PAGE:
Day 3 – Warner Lake to Iron Pass
With 2 nights in a row of poor sleep we were not at our best in the morning. After eating oatmeal for breakfast we sat in a meadow near camp in the sun warming up before heading out. Scott tried to ride the trail out of camped and crashed pretty good. I didn’t even bother and started my hike-a-bike up Warner Pass right from where I slept.
I knew Warner was going to be hard having come over it the opposite direction last year. That was okay because I remembered some great trails on the far side that should be an amazing ride down to the Taeseko River. I was just investing in good times later that day. So I kept my head down and pushed my bike. The chunky rocks were hard on the ankles as they shifted frequently. I wished I had some light hiking boots.
As I got towards the top things got silly steep and loose. The sort of goat trail where you push up two steps and slide back one step – then repeat. I started getting harassed by horse flies at this point and the sun was getting warm. Little did I know this would be much more fun than I was going to have a few hours later. Having last year’s hike-a-bike experience in my pocket I knew not to get attached to the moment and just keep pushing.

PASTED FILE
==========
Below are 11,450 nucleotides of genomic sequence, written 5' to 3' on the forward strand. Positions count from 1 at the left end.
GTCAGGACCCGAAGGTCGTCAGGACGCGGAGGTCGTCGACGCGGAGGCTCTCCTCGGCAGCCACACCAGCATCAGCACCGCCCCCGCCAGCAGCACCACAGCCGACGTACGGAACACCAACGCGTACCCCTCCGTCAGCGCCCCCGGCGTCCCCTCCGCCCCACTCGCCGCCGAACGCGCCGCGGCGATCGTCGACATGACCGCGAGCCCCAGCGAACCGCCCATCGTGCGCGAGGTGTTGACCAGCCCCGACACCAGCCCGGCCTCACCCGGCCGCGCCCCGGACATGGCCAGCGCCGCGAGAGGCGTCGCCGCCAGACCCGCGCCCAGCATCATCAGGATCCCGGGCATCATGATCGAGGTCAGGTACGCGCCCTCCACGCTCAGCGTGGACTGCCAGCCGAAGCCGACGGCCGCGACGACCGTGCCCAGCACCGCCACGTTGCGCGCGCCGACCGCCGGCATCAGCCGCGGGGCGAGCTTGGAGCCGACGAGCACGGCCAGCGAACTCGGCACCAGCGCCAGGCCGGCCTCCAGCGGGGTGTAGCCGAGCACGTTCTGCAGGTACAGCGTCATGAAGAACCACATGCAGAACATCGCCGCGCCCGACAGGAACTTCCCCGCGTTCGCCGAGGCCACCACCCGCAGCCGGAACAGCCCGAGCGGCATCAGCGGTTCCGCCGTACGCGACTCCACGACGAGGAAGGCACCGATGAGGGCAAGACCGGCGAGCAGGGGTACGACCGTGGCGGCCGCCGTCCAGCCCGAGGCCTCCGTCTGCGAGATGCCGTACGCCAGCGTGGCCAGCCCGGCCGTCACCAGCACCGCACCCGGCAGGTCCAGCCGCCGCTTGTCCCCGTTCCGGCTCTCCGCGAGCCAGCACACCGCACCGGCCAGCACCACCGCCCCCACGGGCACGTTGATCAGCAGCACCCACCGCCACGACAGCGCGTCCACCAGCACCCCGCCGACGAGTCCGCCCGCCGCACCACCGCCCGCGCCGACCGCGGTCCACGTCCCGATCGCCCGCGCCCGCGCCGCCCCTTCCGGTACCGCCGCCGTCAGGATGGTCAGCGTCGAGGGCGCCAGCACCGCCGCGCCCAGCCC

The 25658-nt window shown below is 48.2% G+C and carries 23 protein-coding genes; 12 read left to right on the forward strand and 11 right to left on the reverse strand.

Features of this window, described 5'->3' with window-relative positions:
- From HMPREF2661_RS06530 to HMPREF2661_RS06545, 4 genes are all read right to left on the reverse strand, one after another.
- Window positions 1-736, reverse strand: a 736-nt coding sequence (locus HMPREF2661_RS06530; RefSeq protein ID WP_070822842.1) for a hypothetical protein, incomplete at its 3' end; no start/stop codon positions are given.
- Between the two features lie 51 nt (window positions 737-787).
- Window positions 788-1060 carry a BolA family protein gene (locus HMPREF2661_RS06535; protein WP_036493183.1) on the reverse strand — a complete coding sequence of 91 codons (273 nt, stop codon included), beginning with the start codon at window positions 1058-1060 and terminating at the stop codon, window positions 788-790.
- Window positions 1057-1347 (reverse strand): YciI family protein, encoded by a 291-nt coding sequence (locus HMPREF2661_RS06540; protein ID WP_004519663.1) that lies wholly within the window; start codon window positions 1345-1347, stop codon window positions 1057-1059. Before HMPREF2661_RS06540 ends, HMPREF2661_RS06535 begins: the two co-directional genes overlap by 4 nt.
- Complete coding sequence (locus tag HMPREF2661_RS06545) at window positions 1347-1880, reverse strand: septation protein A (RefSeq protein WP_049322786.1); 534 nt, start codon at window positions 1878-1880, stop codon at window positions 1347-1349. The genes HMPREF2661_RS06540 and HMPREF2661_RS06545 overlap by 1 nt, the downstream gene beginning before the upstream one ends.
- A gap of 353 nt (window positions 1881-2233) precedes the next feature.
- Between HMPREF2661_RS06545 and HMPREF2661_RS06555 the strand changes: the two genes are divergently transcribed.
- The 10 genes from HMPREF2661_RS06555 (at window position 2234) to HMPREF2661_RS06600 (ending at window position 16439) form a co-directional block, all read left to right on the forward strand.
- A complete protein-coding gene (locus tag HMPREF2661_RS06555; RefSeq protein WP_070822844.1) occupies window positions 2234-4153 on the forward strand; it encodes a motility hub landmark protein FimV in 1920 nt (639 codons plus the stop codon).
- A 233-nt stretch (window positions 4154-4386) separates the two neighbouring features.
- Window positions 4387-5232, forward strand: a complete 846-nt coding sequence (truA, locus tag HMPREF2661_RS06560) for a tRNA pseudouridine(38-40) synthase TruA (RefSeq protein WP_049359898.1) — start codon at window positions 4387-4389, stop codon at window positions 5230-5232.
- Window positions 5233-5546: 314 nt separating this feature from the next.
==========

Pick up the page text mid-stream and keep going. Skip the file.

I met up with Scott at the top. The first time I had seen him in a few hours. The two of us going on a bikepacking trip is like two solo trips with a buddy to hang with in camp. Not much you can do when your natural speeds are so different. We enjoyed a break up high. Soaking in the views, munching on some snacks and battling a few horse flies.
Realizing I had a bit too much food with me I made a point of eating as often as I could. Both to keep energy levels up and to lighten my pack. I never did feel super strong on this trip even though I had been riding well all summer up to this point, but my pack was getting lighter so that was something to be stoked about! 🙂
The ride down the far side of the pass was going to be great I was sure of it based on my memories of last year. Too bad I was wrong. Things started off well enough as we bounced down the rocky alpine part of the trail. It was hard riding on all the loose rocks, but it was riding so I wasn’t going to bitch too much.
The problems started when we entered the tree-line with 2/3rds of the trail still to go. There had obviously been a big winter storm because there were a lot of downed trees across the trail. That meant frequent stops with laborious efforts to get rider and heavy bike over/under/around the trees. I don’t think we rode for more than 60 seconds at a time before we would have to get off and deal with an obstacle. It sort of felt like we had won front row tickets to see the Rolling Stones, but their flight got delayed and instead Nickleback got up on stage. 😉